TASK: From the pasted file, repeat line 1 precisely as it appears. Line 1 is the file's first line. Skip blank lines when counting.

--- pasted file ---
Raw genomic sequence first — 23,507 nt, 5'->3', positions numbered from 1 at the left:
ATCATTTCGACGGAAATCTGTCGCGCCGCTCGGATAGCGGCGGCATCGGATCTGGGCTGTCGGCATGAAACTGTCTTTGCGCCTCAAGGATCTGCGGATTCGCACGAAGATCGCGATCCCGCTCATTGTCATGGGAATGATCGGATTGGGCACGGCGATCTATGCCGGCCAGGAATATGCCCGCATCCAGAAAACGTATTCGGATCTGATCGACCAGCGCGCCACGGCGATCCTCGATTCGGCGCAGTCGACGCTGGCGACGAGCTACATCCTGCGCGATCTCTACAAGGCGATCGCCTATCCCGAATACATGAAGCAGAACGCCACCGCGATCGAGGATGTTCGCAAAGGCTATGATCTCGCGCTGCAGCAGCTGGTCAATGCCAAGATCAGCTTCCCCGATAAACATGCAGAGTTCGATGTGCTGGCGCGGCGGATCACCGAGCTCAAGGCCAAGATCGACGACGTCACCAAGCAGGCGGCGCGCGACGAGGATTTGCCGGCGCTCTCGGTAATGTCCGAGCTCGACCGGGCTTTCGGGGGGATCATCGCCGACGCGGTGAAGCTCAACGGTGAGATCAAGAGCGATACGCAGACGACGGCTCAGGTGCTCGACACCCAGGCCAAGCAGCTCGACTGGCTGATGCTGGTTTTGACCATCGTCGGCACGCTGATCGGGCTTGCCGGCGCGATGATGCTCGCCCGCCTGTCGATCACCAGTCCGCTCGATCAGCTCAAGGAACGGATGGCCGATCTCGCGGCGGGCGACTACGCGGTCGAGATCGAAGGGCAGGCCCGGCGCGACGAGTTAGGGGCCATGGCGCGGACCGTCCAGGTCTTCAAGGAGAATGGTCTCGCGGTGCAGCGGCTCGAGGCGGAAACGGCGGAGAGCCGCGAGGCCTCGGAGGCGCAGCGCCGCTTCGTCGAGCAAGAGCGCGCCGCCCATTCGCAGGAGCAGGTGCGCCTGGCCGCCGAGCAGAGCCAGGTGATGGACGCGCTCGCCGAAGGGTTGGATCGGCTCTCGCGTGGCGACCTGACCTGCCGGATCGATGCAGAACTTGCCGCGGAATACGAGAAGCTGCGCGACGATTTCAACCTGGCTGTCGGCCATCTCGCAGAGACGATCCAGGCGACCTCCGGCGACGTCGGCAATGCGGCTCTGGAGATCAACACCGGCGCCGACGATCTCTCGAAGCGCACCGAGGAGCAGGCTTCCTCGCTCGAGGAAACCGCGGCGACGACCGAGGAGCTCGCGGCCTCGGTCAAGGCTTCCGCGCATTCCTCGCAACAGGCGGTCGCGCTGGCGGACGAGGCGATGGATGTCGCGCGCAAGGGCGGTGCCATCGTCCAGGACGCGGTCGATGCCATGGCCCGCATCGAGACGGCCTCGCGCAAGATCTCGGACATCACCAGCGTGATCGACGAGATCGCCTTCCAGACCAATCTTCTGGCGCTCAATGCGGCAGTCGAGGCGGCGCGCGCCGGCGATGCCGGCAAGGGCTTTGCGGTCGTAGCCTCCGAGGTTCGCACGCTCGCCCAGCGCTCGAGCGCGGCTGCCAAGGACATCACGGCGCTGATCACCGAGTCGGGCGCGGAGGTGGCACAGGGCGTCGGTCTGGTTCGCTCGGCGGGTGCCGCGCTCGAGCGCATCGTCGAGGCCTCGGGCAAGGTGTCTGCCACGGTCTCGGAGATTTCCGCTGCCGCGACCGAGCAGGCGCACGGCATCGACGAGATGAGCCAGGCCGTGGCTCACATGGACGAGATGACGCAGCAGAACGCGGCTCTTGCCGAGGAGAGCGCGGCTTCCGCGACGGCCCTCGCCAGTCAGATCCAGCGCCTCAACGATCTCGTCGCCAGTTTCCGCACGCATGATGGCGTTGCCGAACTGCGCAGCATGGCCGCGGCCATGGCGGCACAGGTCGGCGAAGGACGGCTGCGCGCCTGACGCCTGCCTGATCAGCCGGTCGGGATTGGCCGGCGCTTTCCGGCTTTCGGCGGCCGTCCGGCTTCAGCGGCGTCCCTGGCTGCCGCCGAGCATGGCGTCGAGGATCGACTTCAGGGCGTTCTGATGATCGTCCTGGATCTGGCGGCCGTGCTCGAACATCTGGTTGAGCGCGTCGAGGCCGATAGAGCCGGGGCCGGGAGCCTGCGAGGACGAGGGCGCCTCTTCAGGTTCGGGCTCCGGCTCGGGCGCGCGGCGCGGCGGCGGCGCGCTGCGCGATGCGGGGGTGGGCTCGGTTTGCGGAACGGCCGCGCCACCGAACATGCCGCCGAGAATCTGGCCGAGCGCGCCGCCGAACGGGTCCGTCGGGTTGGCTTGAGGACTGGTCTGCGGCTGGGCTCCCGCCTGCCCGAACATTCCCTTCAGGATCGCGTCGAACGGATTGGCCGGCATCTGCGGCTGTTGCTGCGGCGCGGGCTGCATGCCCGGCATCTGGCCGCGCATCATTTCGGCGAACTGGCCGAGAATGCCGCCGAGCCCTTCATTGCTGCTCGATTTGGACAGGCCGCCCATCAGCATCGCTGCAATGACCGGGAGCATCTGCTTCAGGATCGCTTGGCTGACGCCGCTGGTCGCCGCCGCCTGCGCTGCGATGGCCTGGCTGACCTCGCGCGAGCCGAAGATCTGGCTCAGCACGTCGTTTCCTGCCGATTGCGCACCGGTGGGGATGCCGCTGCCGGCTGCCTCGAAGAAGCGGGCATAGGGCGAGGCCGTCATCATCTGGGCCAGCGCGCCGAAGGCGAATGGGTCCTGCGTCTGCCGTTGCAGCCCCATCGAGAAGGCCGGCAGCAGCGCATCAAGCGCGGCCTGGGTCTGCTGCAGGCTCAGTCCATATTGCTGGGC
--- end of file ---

Raw genomic sequence first — 23,507 nt, 5'->3', positions numbered from 1 at the left: